Regional distribution of metallothionein, zinc, and copper in the brain of different strains of rats
The regional brain distribution of metallothionein (MT), zinc, and copper in the brain was determined in nine anatomical regions (olfactory bulb, cortex, corpus striatum, hippocampus, thalamus plus hypothalamus, pons plus medulla oblongata, cerebellum, midbrain, and white matter) and was compared between two different strains of rat (Sprague-Dawley [SD] and Lewis). No significant difference was observed in the whole-brain MT level between the two strains (17.8 ± 3.4 μg/g in SD rats and 20.3 ± 2.3 μg/g in Lewis rats). In SD rats, however, MT was more highly expressed in the white matter than in the other regions studied. In contrast, MT concentration was highest in the cortex and lowest in the olfactory bulb in Lewis rats. The MT levels in the cortex, corpus striatum, hippocampus, and thalamus plus hypothalamus were significantly lower in SD rats than in Lewis rats. In both strains, the olfactory bulb contained markedly higher levels of both zinc and copper than the other regions (27.9 ±6.8 μg/g zinc in SD rats and 27.6 ± 6.9 μg/g zinc in Lewis rats, and 5.2 ± 1.5 μg/g copper in SD rats and 11.1 ± 4.8 μg/g copper in Lewis rats). The next high-est zinc levels were seen in the hippocampus, whereas the next highest copper levels were in the corpus striatum in both SD and Lewis rats. The high levels of zinc and copper in the olfactory bulb were not accompanied by concomitant high MT concentrations. These results indicate that the strain of rat as well as the anatomical brain region should be taken into account in MT and metal distribution studies. However, the highest concentrations of zinc and copper in olfactory bulb were common to both SD and Lewis rats. The discrepancy between MT and the metal levels in olfactory bulb suggests a role for other proteins in addition to MT in the homeostatic control of zinc and copper.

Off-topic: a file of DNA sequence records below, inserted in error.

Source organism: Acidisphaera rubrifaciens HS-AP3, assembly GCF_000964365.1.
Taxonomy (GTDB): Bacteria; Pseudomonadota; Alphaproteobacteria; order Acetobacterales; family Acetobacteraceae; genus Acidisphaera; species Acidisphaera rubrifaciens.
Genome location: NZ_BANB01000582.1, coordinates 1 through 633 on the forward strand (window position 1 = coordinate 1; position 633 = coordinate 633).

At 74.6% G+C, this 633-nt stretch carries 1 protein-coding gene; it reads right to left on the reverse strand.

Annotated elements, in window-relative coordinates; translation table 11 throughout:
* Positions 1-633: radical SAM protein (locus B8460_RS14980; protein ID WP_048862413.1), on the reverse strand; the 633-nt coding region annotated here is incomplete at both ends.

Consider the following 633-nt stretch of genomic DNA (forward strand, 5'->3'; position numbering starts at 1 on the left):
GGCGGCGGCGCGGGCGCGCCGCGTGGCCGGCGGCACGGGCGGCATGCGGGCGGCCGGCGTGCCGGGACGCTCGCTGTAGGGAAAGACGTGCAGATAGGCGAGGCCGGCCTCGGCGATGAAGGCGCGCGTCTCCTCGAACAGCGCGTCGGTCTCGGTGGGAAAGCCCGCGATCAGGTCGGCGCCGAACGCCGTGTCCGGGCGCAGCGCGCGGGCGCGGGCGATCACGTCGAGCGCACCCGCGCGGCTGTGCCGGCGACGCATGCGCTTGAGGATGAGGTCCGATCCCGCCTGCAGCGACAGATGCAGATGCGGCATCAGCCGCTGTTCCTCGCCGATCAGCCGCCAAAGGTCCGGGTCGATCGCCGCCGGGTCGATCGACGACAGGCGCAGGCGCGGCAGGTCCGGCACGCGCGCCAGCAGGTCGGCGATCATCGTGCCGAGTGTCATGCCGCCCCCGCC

Index EntriesMetallothionein zinc copper zinc toxicity olfactory bulb rat brain
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